Louise Stewart-Scott

Louise Stewart-Scott

14-year-old British woman with Ehlers-Danlos syndrome and scoliosis
Country: Great Britain

Content:
  1. Biography of Louise Stewart-Scott
  2. A Girl's Dream
  3. A Life-Changing Diagnosis
  4. A Journey to Recovery
  5. A Return to Gymnastics
  6. Ehlers-Danlos Syndrome and its Impact
  7. A Journey to Find Effective Treatment
  8. Non-surgical Treatment for Scoliosis
  9. A New Lease on Life
  10. A Dazzling Performance
  11. A Complex Treatment Approach

Biography of Louise Stewart-Scott

A Girl's Dream

Louise Stewart-Scott, a 14-year-old girl from Britain, suffers from Ehlers-Danlos syndrome and scoliosis. Due to her curved spine, she had to give up her beloved gymnastics. However, she managed to fulfill her dream by performing on the trapeze. Louise hopes to join the renowned company 'Cirque Du Soleil' in the future.

Louise Stewart-Scott

A Life-Changing Diagnosis

At the age of 8, Louise Stewart-Scott was diagnosed with Ehlers-Danlos syndrome, a condition that weakens the connective tissues in the body, including the skin, tendons, ligaments, organs, and bones. Later, at the age of 10, she was also diagnosed with scoliosis, a serious curvature of the spine. These conditions prevented her from pursuing gymnastics and led to frequent injuries.

Louise Stewart-Scott

A Journey to Recovery

To address Louise's health issues, her family decided to spend £4000 on a treatment course consisting of 120 injections to strengthen her joints. She received this treatment in the United States. After completing the course, Louise underwent non-surgical treatment for her curved spine at a clinic in London. This year-long therapy involved special exercises, pilates, massage, and acupuncture.

Louise Stewart-Scott

A Return to Gymnastics

Following her treatment, Louise Stewart-Scott returned to aerial gymnastics and even performed at the 'Island Games' competition. Her mother, Lorraine, considered this achievement the "highlight of the year." Lorraine expressed her gratitude for the money spent on Louise's treatment, stating that it was worth it as her daughter regained her health and could plan for her future again. Louise now dreams of becoming part of the internationally renowned company 'Cirque Du Soleil'.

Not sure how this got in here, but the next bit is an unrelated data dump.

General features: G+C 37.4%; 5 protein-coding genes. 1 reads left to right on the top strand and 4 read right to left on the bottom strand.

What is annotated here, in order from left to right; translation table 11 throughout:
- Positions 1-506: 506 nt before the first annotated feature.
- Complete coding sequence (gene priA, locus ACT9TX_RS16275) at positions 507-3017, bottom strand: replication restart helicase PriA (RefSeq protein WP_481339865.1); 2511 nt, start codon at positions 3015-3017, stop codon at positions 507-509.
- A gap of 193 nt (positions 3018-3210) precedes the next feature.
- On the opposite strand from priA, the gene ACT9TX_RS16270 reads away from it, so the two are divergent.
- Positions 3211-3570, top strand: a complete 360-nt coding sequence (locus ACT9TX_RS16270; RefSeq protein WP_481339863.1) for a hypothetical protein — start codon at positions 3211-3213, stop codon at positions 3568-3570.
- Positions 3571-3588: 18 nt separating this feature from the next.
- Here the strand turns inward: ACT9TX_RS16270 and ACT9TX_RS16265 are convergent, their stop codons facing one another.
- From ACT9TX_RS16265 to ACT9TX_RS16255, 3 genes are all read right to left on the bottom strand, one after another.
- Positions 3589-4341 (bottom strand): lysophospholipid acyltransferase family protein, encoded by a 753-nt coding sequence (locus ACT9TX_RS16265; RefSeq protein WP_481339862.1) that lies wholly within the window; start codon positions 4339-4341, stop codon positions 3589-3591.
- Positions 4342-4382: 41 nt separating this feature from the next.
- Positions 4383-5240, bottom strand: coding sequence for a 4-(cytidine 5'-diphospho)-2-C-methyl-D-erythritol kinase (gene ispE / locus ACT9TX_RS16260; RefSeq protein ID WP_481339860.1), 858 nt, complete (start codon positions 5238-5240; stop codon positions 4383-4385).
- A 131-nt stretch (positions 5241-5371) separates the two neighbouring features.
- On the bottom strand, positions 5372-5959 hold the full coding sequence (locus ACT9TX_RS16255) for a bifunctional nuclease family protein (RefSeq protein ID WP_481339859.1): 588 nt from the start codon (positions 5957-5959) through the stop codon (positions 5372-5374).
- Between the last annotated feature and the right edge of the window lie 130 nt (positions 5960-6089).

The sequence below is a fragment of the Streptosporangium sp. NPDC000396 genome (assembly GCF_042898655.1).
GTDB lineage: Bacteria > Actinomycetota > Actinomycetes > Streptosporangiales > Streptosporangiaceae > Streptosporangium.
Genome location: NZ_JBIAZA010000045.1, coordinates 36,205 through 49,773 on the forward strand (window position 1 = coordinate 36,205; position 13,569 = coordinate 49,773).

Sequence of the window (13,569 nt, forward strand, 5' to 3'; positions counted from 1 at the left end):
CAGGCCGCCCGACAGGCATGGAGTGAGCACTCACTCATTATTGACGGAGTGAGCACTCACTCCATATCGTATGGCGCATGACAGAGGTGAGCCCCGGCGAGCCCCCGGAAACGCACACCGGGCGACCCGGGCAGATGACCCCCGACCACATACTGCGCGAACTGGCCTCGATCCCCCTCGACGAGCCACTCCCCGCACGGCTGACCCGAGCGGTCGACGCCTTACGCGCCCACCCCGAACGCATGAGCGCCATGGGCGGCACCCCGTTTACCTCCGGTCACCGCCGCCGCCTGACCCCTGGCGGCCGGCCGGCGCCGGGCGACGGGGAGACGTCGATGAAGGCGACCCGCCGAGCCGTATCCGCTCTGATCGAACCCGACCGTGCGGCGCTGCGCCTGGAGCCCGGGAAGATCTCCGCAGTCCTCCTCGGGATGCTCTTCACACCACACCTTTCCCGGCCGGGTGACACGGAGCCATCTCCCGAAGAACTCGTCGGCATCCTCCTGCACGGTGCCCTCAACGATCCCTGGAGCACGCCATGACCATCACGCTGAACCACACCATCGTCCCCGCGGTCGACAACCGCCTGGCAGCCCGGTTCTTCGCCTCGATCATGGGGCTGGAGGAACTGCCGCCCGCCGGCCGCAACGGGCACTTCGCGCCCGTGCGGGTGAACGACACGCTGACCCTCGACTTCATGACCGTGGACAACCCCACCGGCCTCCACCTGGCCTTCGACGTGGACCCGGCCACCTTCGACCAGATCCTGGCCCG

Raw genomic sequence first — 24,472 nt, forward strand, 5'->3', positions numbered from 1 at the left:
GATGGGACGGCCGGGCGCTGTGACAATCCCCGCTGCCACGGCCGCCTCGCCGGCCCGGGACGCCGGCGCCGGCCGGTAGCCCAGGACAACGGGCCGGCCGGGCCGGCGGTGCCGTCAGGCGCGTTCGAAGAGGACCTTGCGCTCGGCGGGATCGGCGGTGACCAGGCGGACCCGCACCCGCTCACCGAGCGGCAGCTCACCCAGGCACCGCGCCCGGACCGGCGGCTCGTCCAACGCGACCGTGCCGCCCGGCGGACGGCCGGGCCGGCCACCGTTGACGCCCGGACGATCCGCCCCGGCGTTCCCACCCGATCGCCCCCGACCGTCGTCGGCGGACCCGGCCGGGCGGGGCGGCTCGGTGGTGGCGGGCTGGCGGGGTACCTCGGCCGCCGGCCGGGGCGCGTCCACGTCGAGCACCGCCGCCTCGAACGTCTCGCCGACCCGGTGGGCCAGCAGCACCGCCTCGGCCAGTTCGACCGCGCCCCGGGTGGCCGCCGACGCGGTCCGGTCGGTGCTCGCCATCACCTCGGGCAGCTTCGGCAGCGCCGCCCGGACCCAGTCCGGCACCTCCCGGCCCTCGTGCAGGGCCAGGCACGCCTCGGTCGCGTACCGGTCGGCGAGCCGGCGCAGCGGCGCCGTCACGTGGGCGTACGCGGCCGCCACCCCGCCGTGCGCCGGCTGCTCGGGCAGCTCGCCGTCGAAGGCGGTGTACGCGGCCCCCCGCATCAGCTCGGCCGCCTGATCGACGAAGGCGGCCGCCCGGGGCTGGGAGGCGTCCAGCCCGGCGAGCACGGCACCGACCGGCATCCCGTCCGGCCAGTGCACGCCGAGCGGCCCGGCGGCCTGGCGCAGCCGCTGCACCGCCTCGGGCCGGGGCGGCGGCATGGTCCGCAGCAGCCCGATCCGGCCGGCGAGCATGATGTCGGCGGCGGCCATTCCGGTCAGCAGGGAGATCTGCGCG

Louise Stewart-Scott

Ehlers-Danlos Syndrome and its Impact

Individuals with Ehlers-Danlos syndrome often have unusually flexible joints, highly elastic skin, and fragile tissues. Louise Stewart-Scott's condition was discovered when she was in Lapland and suffered a dislocation that required medical attention. The syndrome's effects on her joints made her susceptible to frequent dislocations.

A Journey to Find Effective Treatment

At the age of 12, Louise had to give up her beloved gymnastics due to the risks it posed to her health. Her parents decided to take her to Chicago, where she could receive the fashionable prolotherapy treatment for Ehlers-Danlos syndrome. This regenerative injection therapy involved injecting substances into the joint space, weakening the ligaments and tendons attached to the bones. The injections triggered a temporary inflammatory response, leading to the generation of new collagen, which strengthens the tissues and enables them to handle tension and load in the joints.

Non-surgical Treatment for Scoliosis

After returning to the UK, Louise sought treatment at the 'Scoliosis SOS' clinic to address her scoliosis without undergoing invasive surgery. She engaged in various exercises, including pilates, to avoid the insertion of metal rods into her spine. Additionally, she received massages and acupuncture to alleviate muscle spasms. This comprehensive treatment lasted approximately a year, after which Louise was able to resume aerial gymnastics.

A New Lease on Life

According to Louise's mother, Lorraine, her daughter's scoliosis stopped progressing from September of the previous year to September of the current year, bringing immense joy to the family. Before receiving treatment, Louise would often come home exhausted from the physical demands of maintaining her joints. She would need several hours to recover. However, now her life is fulfilling, and she can spend time with her friends after coming home. Lorraine notes that Louise's confidence has significantly increased, and they continue to make slow but steady progress.

A Dazzling Performance

In June 2015, Louise Stewart-Scott showcased her acrobatic skills in a performance at the 'Island Games' competition. The event took place on a massive stage, with representatives from various islands worldwide. Despite her health conditions, Louise performed remarkably well, thanks to her treatment. Her parents installed a hoop in their garage for her daily training sessions, helping her become stronger each day.

A Complex Treatment Approach

Although the comprehensive exercise program offered at clinics like 'Scoliosis SOS' may not benefit all patients with spine curvature, Louise's story demonstrates its effectiveness in her case. While there is limited scientific evidence supporting the notion that intensive exercises can "cure" scoliosis, these exercises can improve posture, muscular strength, flexibility, and appearance. However, there is currently no established evidence that exercises ultimately prevent the progression of spinal deformity, according to a representative from the independent group 'Scoliosis Association' in the UK, which supports individuals with scoliosis.

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